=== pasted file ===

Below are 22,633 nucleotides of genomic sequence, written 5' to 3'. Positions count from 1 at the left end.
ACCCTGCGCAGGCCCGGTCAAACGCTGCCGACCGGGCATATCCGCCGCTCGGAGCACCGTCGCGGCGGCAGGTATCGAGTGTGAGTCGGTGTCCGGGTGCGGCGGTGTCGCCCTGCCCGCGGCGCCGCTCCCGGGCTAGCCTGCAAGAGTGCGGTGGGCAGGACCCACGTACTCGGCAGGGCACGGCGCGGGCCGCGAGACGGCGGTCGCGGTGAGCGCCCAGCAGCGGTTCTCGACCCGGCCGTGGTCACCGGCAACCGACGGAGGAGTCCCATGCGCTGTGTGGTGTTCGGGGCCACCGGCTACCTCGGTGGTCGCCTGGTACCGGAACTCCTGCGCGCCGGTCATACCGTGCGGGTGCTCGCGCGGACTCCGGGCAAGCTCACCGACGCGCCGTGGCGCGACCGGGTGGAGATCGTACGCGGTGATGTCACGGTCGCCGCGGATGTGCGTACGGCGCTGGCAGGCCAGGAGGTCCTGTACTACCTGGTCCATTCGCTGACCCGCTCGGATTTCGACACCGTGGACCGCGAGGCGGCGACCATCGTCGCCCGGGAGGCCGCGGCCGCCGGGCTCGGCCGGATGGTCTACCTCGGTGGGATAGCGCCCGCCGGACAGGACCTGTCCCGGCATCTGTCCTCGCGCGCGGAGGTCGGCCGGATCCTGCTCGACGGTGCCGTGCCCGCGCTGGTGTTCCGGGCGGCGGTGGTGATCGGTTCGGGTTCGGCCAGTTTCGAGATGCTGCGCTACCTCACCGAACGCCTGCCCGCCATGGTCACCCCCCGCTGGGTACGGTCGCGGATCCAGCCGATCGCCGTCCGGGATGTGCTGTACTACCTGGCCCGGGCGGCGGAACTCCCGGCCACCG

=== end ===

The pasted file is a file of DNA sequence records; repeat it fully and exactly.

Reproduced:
Below are 22,633 nucleotides of genomic sequence, written 5' to 3'. Positions count from 1 at the left end.
ACCCTGCGCAGGCCCGGTCAAACGCTGCCGACCGGGCATATCCGCCGCTCGGAGCACCGTCGCGGCGGCAGGTATCGAGTGTGAGTCGGTGTCCGGGTGCGGCGGTGTCGCCCTGCCCGCGGCGCCGCTCCCGGGCTAGCCTGCAAGAGTGCGGTGGGCAGGACCCACGTACTCGGCAGGGCACGGCGCGGGCCGCGAGACGGCGGTCGCGGTGAGCGCCCAGCAGCGGTTCTCGACCCGGCCGTGGTCACCGGCAACCGACGGAGGAGTCCCATGCGCTGTGTGGTGTTCGGGGCCACCGGCTACCTCGGTGGTCGCCTGGTACCGGAACTCCTGCGCGCCGGTCATACCGTGCGGGTGCTCGCGCGGACTCCGGGCAAGCTCACCGACGCGCCGTGGCGCGACCGGGTGGAGATCGTACGCGGTGATGTCACGGTCGCCGCGGATGTGCGTACGGCGCTGGCAGGCCAGGAGGTCCTGTACTACCTGGTCCATTCGCTGACCCGCTCGGATTTCGACACCGTGGACCGCGAGGCGGCGACCATCGTCGCCCGGGAGGCCGCGGCCGCCGGGCTCGGCCGGATGGTCTACCTCGGTGGGATAGCGCCCGCCGGACAGGACCTGTCCCGGCATCTGTCCTCGCGCGCGGAGGTCGGCCGGATCCTGCTCGACGGTGCCGTGCCCGCGCTGGTGTTCCGGGCGGCGGTGGTGATCGGTTCGGGTTCGGCCAGTTTCGAGATGCTGCGCTACCTCACCGAACGCCTGCCCGCCATGGTCACCCCCCGCTGGGTACGGTCGCGGATCCAGCCGATCGCCGTCCGGGATGTGCTGTACTACCTGGCCCGGGCGGCGGAACTCCCGGCCACCG